Kronos Pricing Redux

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Dollars per Jigawatt

One of the fun measures that people like to look at is dollars per GFLOPS (Giga Floating Point Operations per second). I'm going to use the theoretical peak performance of the CPUs, since I don't have the machine built and can't test it :). I'm using 2.2GHz CPUs which have a theoretical peak performance of 4.4 GFLOPS per core. So let's do some math and determine the $/GFLOPS

Number of Cores Total
GFLOPS
Cost $/GLOPS
(2 nodes) = 4 cores 17.6 $1,491.03 $84.72
(4 nodes) = 8 cores 35.2 $2,505.44 $71.18
(6 nodes) = 12 cores 52.8 $3.539.58 $67.04
(8 nodes) = 16 cores 70.4 $4,563.72 $64.83
Kronos = 8 cores 28.10 $2,490 $88.61

There are several of ways to look at the results. For the same amount of money (about $2,500) we are getting about 35.2 GFLOPS (theorteical peak) instead of 28.1 GFLOPS. Also the $/GLOPS is now $71.18 instead of $88.61 (not a bad improvement in 18 months). For the larger systems, the $/GLOPS is even more exciting. We're fast approaching the $50/GFLOPS mark. Of course, this is still theoretical GFLOPS and more meaningful numbers would be for real HPL performance.

Optional Configurations

In this section I'll look at pricing with optional things such as more memory, faster CPUs, etc. Everyone love speed so I'll look at increasing the clock speed of the CPUs to 2.6 GHz. But there are also times when you need more memory to run larger jobs, so I'll look at those numbers as well. Finally, I'll look at using 16-port GigE switches to go even larger (don't let you significant other see that pile of PCs in the basement).

Faster CPUs

Let's increase the CPU speed to 2.6GHz. The price of the CPU increases to $279.00. Here is the cost breakdown on an 8 node system.

Final Total for 8 Nodes (7 nodes + head node)
Head Node: $932.59
Compute Nodes (7): $4,354.49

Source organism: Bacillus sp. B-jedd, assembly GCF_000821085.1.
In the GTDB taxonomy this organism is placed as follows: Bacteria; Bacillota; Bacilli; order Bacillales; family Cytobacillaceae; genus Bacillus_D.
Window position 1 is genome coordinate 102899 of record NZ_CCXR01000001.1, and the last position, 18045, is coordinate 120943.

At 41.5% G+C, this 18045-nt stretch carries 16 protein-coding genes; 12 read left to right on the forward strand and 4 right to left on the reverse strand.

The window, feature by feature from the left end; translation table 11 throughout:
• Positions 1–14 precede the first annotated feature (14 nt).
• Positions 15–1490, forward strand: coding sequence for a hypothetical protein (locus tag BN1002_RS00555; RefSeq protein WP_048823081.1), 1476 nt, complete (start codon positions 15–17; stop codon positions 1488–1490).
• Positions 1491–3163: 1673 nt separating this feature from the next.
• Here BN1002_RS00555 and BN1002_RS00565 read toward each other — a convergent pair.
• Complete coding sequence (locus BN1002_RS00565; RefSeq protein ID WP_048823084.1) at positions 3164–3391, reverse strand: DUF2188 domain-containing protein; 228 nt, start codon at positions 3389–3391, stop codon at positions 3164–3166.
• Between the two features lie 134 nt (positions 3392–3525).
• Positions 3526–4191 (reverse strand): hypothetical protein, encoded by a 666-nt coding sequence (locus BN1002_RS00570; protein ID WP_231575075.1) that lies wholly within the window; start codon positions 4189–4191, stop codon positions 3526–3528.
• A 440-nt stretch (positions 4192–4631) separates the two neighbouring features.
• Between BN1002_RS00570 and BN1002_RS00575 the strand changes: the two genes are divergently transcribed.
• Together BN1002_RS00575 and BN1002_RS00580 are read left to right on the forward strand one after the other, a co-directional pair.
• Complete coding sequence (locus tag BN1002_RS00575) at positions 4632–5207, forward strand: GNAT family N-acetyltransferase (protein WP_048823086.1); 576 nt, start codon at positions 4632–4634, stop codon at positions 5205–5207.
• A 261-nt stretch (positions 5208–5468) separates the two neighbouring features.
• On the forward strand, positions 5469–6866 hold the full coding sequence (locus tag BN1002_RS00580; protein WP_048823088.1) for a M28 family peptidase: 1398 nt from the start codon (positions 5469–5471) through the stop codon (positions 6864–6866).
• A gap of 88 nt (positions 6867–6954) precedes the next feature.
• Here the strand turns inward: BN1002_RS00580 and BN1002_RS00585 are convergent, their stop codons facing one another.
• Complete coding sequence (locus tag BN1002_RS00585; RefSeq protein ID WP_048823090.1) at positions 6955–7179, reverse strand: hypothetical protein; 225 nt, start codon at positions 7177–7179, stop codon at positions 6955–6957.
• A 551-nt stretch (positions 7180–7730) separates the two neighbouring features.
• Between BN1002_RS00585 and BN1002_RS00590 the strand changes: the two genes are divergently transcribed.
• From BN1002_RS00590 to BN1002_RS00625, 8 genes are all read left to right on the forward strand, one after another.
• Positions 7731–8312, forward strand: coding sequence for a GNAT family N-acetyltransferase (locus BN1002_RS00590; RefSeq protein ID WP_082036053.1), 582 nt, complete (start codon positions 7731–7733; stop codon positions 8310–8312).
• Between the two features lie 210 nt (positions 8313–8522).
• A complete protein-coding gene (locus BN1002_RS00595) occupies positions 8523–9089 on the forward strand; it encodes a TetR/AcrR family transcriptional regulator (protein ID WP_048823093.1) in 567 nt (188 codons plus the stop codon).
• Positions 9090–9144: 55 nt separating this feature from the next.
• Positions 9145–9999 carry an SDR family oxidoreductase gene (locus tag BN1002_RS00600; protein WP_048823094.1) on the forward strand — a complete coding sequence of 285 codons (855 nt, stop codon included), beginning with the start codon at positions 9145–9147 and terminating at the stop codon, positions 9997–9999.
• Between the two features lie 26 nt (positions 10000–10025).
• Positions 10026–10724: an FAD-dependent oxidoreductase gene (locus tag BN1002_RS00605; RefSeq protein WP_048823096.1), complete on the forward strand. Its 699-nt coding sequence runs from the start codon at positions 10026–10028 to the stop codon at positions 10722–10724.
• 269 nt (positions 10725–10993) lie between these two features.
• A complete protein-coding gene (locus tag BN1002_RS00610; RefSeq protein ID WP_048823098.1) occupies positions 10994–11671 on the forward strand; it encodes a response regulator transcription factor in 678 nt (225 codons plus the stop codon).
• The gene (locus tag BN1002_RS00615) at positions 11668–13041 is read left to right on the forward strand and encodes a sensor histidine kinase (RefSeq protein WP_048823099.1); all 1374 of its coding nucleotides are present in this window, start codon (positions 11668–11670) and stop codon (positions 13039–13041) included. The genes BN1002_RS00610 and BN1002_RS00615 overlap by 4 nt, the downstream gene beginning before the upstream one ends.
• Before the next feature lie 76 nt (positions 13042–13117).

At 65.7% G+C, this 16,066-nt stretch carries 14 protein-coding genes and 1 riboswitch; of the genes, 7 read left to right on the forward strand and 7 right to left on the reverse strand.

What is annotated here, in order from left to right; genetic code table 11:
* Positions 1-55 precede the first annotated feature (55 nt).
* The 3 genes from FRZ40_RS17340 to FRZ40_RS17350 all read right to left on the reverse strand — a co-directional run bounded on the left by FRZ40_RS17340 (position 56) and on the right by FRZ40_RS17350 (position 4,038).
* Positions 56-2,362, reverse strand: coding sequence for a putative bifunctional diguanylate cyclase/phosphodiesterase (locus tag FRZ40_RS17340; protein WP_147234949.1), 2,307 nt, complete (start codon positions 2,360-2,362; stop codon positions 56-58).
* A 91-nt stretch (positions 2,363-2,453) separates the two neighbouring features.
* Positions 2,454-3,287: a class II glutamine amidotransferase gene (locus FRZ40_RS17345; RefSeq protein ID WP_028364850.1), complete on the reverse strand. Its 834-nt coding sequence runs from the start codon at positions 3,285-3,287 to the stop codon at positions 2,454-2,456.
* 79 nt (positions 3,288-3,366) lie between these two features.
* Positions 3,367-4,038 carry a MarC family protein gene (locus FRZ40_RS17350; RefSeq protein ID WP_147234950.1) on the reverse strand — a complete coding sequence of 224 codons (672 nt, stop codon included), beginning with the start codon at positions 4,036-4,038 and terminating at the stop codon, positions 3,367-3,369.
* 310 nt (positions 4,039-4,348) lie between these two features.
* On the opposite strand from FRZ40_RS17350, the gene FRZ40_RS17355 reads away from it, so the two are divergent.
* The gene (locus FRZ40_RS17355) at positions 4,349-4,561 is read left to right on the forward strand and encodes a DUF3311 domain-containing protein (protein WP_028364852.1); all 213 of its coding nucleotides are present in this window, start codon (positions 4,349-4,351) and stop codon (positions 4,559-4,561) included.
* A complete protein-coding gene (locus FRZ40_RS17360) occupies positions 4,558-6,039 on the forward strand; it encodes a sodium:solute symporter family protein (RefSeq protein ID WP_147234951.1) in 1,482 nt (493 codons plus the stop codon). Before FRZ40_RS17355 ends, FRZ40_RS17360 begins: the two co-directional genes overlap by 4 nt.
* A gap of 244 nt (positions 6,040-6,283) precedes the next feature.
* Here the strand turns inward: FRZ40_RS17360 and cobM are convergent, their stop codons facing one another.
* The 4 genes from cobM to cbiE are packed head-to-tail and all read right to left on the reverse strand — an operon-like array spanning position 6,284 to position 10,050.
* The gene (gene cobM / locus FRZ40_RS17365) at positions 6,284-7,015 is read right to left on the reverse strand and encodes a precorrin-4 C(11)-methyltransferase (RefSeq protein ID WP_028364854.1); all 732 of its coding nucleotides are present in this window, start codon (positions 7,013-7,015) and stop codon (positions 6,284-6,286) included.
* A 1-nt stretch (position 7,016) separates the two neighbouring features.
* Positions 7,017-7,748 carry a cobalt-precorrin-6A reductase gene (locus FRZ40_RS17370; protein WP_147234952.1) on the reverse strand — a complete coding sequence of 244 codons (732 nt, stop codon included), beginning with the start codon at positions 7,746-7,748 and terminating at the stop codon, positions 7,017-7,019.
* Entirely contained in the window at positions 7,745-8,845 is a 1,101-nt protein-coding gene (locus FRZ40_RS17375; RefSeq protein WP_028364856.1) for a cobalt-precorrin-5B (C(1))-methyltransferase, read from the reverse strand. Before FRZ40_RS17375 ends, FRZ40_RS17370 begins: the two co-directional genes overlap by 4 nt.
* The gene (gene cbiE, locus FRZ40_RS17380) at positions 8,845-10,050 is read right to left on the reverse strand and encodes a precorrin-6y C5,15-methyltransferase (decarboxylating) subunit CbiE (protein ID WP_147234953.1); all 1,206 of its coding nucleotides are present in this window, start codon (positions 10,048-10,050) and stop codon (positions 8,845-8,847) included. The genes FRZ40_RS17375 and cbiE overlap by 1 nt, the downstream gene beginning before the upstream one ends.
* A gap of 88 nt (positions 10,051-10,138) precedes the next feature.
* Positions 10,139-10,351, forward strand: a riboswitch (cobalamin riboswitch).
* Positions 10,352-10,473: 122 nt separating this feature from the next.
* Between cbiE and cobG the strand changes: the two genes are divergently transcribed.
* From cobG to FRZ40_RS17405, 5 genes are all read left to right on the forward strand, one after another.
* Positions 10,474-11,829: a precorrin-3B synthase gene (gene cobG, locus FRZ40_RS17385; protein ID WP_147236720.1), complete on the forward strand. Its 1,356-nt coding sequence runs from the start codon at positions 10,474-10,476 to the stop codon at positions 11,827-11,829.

Networking: $156.64
Grand Total $5,443.72

This is an increase of $880. The theoretical performance increases to about 5.2 GFLOPS per core (83.2 GLOPS total). So the cost per GFLOPS is $65.87 which is a bit larger than that for 2.4 GHz cores. But still, for a bit over $5,000 you can get 16 cores running at 2.6 GHz!


More Memory Please!

In some cases codes need more memory per node or you may want to run more than one job at a time on the cluster. So, let's look at putting 4GB in each node. I'm using 2x2GB DIMMs that are DDR2-667. I'm also going to stick with 2.4 GHz CPUs to save a little bit of money.

Final Total for 8 Nodes (7 nodes + head node)
Head Node: $1,078.58
Compute Nodes (7): $6,320.67
Networking: $156.64
Grand Total $7,555.89

Notice that the price for this configuration is much greater than 2GB per node. You have 32GB of total memory, but the cost has jumped to about $107.33 per GFLOPS.


Is that a 16-port Switch in Your Pocket?

There may be a few people out there who would like to make slightly larger clusters. But we're limited to a total of 8 nodes because of switch sizes. So I want to look at increasing the total size of the cluster to 16 nodes. For the cost table below I will use the node prices from the first section and then update the Network section.

Final Total for 16 Nodes (15 nodes + head node)
Head Node: $822.59
Compute Nodes (7): $7,681.05
Networking: $371.98
Grand Total $8,875.62

Actually this cost isn't too bad for a total of 32 cores and 32 GB of memory. That's about $277.36 per core. This is a little bit better than the 8 node system. This also works out to $63.04 per GFLOPS which is pretty good (but close to the 8 node configuration).

{mosgoogle right}

What have we learned?

Besides being a fun little "what-if" exercise what have we learned? I will tell what I've learned. First, typing all of these silly HTML tables is a pain. But more importantly, I've learned that in 18 months technology has really changed. For $2,500 we have gone from eight 32-bit cores at 1.7 GHz to eight 64-bit cores at 2.4 GHz, from 2.3GB of total memory to 8 GB of total memory, from one GigE network to two, and we doubled our disk space. That's a pretty nifty increase if you ask me.

So if I were to build a system for $2,500 it would be the 4-node, dual-core AMD Athlon X2 2.2 GHz (4200+) with 2GB of memory per node and two GigE networks. that I discussed above. But then again, I might ask for an increase in budget for the 8 node system (about $5K). The cool thing is that AMD will have quad-core chips out later this year that they claim are drop-in replacements for the current dual-core chips (i.e. no motherboard swap will be needed). Depending upon the price, the upgrade later this year might be worth it. But then again, Intel has quad-core chips out now. Maybe I'll look at an Intel system now....



Jeff Layton is one of the monkeys at clustermonkey.net. He enjoys pining away for ideal home cluster setups that he can build. When he dies he wants to be buried underneath the Playboy Mansion volleyball court (face-up - but his wife threatens to bury him face down if he doesn't behave).

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